SBD/March 6, 2014/Leagues and Governing BodiesPrint All
There is "anxiety" within MLB for the first time in years "about the future of labor relations" between the league and the MLBPA, according to Jon Paul Morosi of FOXSPORTS.com. MLB Commissioner Bud Selig's successor will be "charged with the weighty task of continuing" the league's two-decade streak of labor peace when the current CBA expires after the '16 season. Statements by senior MLB and MLBPA officials in the meantime will "be scrutinized for hints as to future negotiating positions -- and whether fans actually should fear a work stoppage." MLBPA Exec Dir Tony Clark said, "We’ve had a number of issues we’ve had to work through -- a number of challenging issues we’ve had to work through -- in a very short period of time. But having said that, the dialogue is open. It continues to be open. And I wouldn’t expect that to change." Morosi noted there is one "unique circumstance" as it relates to '17, as it is "the next year in which the World Baseball Classic is scheduled to take place." Selig and MLB officials "remain firmly committed to the event, because of its profitability and platform to promote the game globally." Morosi: "If CBA negotiations grow contentious in the winter of 2016-2017, will MLB and the MLBPA be in any position to stage an international competition that opens with February training camps?" (FOXSPORTS.com, 3/5).
TANKS FOR NOTHING: Clark said that he "did not feel losing has been incentivized" in MLB. He said, "I can’t say that it has (crossed my mind). But what I will say is, any provision that’s in the collective bargaining agreement, particularly those that are tied to player compensation, how teams function, we always pay attention to it. The idea that a club would try to manipulate their season and lose in order to secure certain considerations there, when, you know more than other -- or rather than, or different than -- other drafts, it usually takes a while for our players to make it to the big leagues as opposed to the NBA that goes right in, or the NFL that goes right in, so the idea that you would try to lose in order to get a draft pick that may or may not pan out, that’s an interesting dynamic. But we pay attention to all of it" (CHRON.com, 3/2).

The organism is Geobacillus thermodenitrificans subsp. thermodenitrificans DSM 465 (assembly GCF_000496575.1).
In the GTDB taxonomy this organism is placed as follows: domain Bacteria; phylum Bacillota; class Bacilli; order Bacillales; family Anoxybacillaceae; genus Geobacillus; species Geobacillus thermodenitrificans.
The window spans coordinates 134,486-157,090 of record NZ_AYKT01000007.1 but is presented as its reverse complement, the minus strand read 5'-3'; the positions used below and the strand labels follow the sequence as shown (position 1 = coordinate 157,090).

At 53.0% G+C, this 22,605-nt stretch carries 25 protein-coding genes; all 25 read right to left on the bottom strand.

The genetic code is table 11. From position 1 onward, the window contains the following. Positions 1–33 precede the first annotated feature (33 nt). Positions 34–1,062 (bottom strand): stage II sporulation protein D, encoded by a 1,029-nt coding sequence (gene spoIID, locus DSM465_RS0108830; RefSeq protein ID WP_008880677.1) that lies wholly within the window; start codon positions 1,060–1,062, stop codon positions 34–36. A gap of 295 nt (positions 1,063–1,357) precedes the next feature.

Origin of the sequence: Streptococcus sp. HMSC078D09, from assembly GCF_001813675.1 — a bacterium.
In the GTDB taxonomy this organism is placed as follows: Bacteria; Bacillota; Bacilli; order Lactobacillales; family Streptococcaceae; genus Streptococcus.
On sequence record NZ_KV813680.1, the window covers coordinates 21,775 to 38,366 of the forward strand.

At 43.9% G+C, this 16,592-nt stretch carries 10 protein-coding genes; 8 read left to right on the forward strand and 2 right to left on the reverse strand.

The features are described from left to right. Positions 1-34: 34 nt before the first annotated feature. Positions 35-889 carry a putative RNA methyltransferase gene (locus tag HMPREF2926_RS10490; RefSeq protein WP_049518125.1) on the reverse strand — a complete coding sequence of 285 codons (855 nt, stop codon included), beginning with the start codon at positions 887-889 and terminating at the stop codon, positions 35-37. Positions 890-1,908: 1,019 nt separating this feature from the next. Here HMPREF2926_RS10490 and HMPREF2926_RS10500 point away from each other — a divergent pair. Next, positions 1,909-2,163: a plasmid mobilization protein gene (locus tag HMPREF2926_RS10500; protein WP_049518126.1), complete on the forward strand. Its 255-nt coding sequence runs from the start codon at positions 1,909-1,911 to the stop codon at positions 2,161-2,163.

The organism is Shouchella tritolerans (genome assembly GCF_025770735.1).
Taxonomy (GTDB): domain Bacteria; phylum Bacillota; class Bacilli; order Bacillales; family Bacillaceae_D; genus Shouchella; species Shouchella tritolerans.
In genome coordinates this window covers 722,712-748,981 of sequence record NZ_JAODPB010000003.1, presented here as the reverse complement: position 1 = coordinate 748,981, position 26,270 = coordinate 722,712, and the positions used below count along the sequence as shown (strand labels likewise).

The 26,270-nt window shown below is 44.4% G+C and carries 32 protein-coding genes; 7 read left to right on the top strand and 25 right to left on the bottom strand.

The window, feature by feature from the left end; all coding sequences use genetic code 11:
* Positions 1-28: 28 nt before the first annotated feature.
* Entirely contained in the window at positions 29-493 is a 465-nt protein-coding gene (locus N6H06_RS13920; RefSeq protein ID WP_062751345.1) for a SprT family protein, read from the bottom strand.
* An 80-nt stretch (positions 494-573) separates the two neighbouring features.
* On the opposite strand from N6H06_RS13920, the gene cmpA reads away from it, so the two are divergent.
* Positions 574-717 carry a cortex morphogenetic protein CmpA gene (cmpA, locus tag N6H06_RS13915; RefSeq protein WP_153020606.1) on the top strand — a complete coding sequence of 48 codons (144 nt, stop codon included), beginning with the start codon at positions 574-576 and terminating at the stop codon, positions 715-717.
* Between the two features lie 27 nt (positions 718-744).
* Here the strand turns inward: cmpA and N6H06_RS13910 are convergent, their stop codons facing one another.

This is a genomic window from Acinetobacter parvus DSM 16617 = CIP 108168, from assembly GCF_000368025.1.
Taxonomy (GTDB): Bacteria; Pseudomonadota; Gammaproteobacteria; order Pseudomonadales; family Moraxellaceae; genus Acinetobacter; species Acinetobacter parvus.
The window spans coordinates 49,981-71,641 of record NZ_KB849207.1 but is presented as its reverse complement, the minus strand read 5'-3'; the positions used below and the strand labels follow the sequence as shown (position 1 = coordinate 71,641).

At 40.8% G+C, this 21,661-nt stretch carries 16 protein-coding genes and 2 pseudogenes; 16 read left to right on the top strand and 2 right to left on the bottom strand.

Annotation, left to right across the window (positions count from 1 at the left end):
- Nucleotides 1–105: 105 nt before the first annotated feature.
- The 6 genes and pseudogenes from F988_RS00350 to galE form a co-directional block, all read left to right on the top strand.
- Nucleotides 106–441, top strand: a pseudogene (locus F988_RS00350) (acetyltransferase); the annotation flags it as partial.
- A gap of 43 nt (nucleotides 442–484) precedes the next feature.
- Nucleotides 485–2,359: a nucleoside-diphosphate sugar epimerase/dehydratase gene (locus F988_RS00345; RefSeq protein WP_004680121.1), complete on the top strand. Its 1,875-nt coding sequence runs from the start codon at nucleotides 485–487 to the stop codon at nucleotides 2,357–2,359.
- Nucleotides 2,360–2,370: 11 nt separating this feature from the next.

NBA Commissioner Adam Silver said the effort to grow the league "doesn't mean that we are trying to take away fans from the NFL." Silver, in an interview with USATODAY.com, said, "It’s that sports fans ... are fans of multiple sports, especially for those who play basketball, who follow college (basketball) for example, and maybe don’t follow the NBA. I want those fans back. ... It frustrates me when I run into those fans of the game who say, ‘I love Kentucky or I love Syracuse or I love Duke, but I don’t really follow the NBA game or I used to follow the NBA game,’ and I say, ‘Try us out. Whatever you think the game was, whatever turned you off about the game, it’s fantastic right now.’ We’ve got great players, rising stars, mature stars (and) fantastic competition every night." Meanwhile, Silver said of advanced technology in the NBA, "I’ve been a huge advocate of experimenting with new technologies, of looking out to the future, the SportVU cameras located in the rafters. ... It’s the age of big data, and to me, you look at the information and it tells a story and I’m excited about that." He also touched on the league's cultural progression, saying, "It’s an equal opportunity league and judgments should come from what players can do on the floor, not their race, ethnicity, sexuality or anything else. And again, so much credit goes to David Stern for building those values into the league over the last 30 years. And beyond that, I’m just so proud as a representative of this sport" (USATODAY.com, 3/6).